I’m from the South, where we take breakfast seriously. Biscuits and sausage gravy, salty cheddar grits, and blueberry pancakes were my childhood staples, even on school days. So when I transitioned to a vegan diet in college, maintaining my high breakfast standards was a must. Here, some DC spots that excel with plant-based brunch.
1370 Park Rd NW
Who says brunch needs to be an extravagant—and expensive—affair? If you’re looking for sweet treats and a quick bite, check out this vegan bakery from two-time Cupcake Wars champion Doron Petersan. Her pastry case is stocked with a rotating array of confections, including sticky buns, muffins, and, on some days, doughnuts (Tuesday, Thursday, and Sunday only). The cafe’s weekend brunch options include challah French toast, biscuits and gravy, and pancakes—all of which are served with tofu scramble and roasted potatoes.
2928 Georgia Ave NW; 8150 Baltimore Ave, College Park
NuVegan serves plant-based soul food all week in its Park View and College Park locations. In addition to the cafe’s regular lunch menu—a personal favorite—Sunday brunch includes vegan omelets, pancakes, and waffles with a choice of hearty sides like vegan sausage, cinnamon apples, and cheesy grits. And for dessert, cinnamon rolls.
406 H St., NE
Before I moved to DC, I made a pilgrimage to Fare Well, DC’s first vegan diner (also run by Doron Petersan). There were battered challah French-toast sticks slathered in cinnamon butter and cream-cheese frosting; a savory tofu Benedict Florentine with fennel/seitan sausage; and an ethereal cherry cheese Danish, my first in four years of veganism. From then on, I have occasionally texted my brunch companion wistful photos of the food we ate there: “Hey, remember that Fare Well brunch?”
Call Your Mother
3301 Georgia Ave., NW
This 100 Very Best Restaurants-approved deli is known for drawing lines out the door. For something savory, try the Mila Za’atar bagel sandwich with hummus, seasonal veggies, and spicy sunflower seeds. If you’ve got a sweet tooth, try the André, which is like a PB&J with granola. Note that CYM’s bagels contain honey, which some vegans avoid. For those staying away from honey, check out the Jew-ish tacos, but order them with Impossible meat and no cheese. Pro tip: If you can’t make it to their Park View brick and mortar, Call Your Mother also sells bagels and select toppings at various farmers markets around the DMV every weekend.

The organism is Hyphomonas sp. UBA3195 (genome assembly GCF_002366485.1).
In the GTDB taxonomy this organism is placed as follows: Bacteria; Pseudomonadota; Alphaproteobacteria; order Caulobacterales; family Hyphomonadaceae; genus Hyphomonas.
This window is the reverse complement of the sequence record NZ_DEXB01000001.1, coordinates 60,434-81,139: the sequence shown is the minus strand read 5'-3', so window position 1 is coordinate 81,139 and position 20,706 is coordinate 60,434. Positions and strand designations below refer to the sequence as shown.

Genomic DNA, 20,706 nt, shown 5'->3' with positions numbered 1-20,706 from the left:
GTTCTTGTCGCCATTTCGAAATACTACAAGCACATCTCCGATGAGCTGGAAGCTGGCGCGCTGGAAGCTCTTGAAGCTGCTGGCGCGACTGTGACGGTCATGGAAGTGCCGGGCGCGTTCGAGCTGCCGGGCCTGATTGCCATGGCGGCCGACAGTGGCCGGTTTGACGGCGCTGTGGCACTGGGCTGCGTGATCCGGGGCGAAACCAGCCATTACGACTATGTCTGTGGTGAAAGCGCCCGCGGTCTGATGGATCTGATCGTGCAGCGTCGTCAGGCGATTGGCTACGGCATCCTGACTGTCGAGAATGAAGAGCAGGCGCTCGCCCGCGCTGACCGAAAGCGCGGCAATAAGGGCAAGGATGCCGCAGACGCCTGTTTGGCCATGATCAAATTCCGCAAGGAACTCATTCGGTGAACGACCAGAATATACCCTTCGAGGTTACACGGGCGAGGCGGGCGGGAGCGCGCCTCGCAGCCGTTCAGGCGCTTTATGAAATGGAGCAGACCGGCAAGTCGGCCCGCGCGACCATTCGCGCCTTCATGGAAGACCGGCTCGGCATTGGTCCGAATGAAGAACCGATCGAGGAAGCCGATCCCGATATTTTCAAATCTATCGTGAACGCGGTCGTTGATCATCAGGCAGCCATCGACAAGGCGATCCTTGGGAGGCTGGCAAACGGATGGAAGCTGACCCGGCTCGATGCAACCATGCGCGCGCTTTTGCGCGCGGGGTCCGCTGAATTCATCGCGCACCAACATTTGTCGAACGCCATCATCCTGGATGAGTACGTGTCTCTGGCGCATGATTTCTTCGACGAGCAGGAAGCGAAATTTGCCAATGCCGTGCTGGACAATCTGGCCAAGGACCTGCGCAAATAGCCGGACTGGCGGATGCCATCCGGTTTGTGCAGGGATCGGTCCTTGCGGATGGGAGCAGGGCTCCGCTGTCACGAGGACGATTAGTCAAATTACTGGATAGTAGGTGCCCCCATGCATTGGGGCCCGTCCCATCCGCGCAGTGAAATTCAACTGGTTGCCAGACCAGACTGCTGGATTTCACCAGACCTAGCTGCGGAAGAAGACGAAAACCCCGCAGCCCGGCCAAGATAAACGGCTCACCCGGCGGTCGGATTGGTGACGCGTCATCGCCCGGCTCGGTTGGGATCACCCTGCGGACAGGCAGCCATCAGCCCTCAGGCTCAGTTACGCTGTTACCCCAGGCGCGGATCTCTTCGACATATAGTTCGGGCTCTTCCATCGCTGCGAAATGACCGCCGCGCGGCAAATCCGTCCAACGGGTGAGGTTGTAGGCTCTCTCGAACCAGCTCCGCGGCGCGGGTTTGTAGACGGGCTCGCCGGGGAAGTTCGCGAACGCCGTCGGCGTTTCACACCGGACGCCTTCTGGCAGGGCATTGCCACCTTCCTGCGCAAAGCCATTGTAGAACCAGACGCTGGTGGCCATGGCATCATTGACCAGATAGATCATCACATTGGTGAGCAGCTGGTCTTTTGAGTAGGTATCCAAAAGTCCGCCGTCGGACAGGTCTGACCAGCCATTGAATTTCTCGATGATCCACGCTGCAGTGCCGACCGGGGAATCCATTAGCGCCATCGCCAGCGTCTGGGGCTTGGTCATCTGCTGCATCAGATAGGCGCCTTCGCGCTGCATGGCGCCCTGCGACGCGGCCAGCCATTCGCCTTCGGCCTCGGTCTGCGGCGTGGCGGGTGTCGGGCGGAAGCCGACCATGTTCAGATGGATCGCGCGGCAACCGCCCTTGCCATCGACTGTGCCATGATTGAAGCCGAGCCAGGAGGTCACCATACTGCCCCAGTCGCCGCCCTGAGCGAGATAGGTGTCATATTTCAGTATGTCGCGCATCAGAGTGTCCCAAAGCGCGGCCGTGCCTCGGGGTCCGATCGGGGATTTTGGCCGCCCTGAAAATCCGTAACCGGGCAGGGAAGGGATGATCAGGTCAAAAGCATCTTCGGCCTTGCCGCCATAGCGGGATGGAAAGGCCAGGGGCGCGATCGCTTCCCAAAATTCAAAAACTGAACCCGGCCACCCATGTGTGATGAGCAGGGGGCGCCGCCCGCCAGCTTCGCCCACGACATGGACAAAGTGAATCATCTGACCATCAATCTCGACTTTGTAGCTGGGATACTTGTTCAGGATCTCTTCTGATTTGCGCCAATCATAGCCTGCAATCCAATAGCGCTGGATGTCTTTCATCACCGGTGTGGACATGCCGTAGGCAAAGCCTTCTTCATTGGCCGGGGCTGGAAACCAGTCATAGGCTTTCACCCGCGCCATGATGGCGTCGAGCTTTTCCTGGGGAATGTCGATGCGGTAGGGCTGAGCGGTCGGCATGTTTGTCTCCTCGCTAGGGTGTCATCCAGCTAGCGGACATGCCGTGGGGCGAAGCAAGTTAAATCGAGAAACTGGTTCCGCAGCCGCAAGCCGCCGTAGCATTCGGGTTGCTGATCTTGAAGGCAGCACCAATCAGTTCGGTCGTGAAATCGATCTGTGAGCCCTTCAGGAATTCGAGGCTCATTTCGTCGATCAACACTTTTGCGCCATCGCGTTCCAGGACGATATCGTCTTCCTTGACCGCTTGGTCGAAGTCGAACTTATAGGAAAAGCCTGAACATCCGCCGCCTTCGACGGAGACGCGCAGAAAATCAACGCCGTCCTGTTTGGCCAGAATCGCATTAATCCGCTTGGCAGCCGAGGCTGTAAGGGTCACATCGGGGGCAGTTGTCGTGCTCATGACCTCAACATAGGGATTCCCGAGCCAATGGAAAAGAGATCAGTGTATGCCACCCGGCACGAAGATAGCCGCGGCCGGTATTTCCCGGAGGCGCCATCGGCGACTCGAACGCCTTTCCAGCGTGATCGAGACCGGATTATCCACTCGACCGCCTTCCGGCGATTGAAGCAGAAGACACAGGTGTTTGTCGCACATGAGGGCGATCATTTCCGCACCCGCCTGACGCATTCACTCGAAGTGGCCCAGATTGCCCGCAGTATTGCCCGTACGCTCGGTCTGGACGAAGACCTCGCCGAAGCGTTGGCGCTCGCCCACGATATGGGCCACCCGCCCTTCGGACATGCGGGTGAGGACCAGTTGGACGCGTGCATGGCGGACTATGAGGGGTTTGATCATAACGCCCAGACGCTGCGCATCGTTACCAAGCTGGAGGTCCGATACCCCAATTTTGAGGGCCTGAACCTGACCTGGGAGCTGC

818 Connecticut Ave., NW
Equinox’s weekly brunch buffet is a “treat yourself” kind of place—both in quality and quantity. The Just Egg scramble puts most tofu scrambles to shame, and the walnut French toast affirmed my decision to move here (there’s something about vegan French toast, man). At $35 a plate, it’s on the more expensive side, but it is all-you-can-eat. Plus, it’s a block from the White House, and thus a good starting place for day of sight-seeing and museum-hopping.
207 Grace St., NW; 615 I St., NW
For a less traditional approach to brunch, head to these sister taquerias. All of the vegetarian tacos can be made vegan upon request (with the exception of the creamy kale-and-potato). Also check out their weekend-long happy hour, which includes a pickle plate of brined cauliflower, beets, and jalapeño.
Busboys and Poets
Multiple area locations
The next best thing to an all-vegan brunch restaurant is one that clearly labels their dietary options. While Busboys’ breakfast menu is more suited to vegetarians, the lunch menu features a bounty of vegan takes on classic sandwiches, soups, and burgers (you can pair them with a discounted brunch cocktail). Check out the Busboys and Poets events calendar for the weekly schedule of Rise + Rhyme, a storytelling and performance series for children ages 5 and under.